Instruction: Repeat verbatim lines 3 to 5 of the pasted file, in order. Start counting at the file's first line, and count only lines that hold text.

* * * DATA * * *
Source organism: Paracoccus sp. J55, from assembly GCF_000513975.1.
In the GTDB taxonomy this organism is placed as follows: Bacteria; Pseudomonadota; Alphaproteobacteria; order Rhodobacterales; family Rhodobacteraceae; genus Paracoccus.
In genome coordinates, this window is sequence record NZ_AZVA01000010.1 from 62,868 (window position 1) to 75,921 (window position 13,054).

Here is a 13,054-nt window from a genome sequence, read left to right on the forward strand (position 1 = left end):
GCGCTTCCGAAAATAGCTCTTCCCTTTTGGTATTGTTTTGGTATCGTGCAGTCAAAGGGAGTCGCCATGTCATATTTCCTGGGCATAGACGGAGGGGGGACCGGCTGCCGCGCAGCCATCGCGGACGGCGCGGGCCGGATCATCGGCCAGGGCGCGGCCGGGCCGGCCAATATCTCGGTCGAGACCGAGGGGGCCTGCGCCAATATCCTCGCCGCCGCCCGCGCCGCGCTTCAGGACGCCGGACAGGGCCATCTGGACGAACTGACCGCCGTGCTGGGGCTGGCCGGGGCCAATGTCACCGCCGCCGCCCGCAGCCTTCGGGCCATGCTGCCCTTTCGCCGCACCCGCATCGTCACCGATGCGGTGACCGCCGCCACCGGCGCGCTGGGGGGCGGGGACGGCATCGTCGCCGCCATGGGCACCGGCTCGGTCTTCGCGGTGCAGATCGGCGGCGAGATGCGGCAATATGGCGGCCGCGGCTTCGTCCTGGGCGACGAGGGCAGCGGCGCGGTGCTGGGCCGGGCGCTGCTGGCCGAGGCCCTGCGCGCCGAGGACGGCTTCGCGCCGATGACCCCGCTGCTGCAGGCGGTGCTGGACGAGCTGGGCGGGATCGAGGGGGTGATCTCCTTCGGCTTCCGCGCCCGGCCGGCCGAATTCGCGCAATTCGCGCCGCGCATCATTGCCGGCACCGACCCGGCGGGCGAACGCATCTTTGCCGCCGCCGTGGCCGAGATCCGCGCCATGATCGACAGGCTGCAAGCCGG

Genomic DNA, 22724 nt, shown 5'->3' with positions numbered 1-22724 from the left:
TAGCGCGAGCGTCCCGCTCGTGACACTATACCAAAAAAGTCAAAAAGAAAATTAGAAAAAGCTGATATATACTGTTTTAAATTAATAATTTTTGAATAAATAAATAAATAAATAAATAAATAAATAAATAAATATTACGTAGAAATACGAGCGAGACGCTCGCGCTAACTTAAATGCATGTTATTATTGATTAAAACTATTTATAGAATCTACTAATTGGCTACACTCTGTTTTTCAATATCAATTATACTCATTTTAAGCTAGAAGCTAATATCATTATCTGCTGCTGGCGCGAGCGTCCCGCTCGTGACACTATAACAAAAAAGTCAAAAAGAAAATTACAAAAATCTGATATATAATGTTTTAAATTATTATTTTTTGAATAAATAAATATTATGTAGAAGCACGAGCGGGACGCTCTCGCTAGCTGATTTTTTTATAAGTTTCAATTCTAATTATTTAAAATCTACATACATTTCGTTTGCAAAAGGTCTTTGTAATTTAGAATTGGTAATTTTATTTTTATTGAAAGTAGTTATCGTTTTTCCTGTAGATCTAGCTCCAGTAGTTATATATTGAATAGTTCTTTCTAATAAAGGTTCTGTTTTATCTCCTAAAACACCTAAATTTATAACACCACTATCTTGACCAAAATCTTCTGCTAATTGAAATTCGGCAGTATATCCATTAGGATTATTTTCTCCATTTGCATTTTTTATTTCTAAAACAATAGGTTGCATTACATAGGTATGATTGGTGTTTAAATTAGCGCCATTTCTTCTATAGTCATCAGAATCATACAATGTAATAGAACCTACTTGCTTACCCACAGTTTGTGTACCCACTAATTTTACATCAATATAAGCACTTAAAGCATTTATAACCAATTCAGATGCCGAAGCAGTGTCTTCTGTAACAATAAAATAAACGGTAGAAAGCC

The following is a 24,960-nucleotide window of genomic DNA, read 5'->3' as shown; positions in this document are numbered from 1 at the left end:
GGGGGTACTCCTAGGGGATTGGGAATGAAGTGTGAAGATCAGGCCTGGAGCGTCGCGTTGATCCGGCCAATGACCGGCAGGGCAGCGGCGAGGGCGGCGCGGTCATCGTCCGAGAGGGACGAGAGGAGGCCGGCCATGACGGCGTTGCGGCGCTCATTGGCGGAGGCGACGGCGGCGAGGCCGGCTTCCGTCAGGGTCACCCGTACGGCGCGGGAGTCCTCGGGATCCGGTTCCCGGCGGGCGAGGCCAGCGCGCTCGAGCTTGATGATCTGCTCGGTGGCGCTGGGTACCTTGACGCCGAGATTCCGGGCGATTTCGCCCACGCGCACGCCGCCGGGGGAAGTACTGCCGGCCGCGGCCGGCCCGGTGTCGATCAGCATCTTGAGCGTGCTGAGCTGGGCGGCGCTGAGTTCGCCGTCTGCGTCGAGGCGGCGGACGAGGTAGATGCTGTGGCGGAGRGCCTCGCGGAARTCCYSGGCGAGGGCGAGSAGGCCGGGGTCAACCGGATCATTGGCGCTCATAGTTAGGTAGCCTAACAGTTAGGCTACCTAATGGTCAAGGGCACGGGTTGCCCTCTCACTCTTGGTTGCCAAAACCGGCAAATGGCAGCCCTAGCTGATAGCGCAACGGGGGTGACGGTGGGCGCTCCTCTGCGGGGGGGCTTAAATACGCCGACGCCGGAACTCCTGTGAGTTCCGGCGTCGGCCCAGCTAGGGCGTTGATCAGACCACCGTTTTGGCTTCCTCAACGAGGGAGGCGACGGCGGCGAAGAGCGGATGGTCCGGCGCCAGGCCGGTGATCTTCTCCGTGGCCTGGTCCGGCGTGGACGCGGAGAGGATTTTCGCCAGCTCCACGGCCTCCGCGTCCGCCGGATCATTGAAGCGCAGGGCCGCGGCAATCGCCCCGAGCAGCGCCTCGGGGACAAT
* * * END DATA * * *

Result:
In genome coordinates, this window is sequence record NZ_AZVA01000010.1 from 62,868 (window position 1) to 75,921 (window position 13,054).

Here is a 13,054-nt window from a genome sequence, read left to right on the forward strand (position 1 = left end):
GCGCTTCCGAAAATAGCTCTTCCCTTTTGGTATTGTTTTGGTATCGTGCAGTCAAAGGGAGTCGCCATGTCATATTTCCTGGGCATAGACGGAGGGGGGACCGGCTGCCGCGCAGCCATCGCGGACGGCGCGGGCCGGATCATCGGCCAGGGCGCGGCCGGGCCGGCCAATATCTCGGTCGAGACCGAGGGGGCCTGCGCCAATATCCTCGCCGCCGCCCGCGCCGCGCTTCAGGACGCCGGACAGGGCCATCTGGACGAACTGACCGCCGTGCTGGGGCTGGCCGGGGCCAATGTCACCGCCGCCGCCCGCAGCCTTCGGGCCATGCTGCCCTTTCGCCGCACCCGCATCGTCACCGATGCGGTGACCGCCGCCACCGGCGCGCTGGGGGGCGGGGACGGCATCGTCGCCGCCATGGGCACCGGCTCGGTCTTCGCGGTGCAGATCGGCGGCGAGATGCGGCAATATGGCGGCCGCGGCTTCGTCCTGGGCGACGAGGGCAGCGGCGCGGTGCTGGGCCGGGCGCTGCTGGCCGAGGCCCTGCGCGCCGAGGACGGCTTCGCGCCGATGACCCCGCTGCTGCAGGCGGTGCTGGACGAGCTGGGCGGGATCGAGGGGGTGATCTCCTTCGGCTTCCGCGCCCGGCCGGCCGAATTCGCGCAATTCGCGCCGCGCATCATTGCCGGCACCGACCCGGCGGGCGAACGCATCTTTGCCGCCGCCGTGGCCGAGATCCGCGCCATGATCGACAGGCTGCAAGCCGG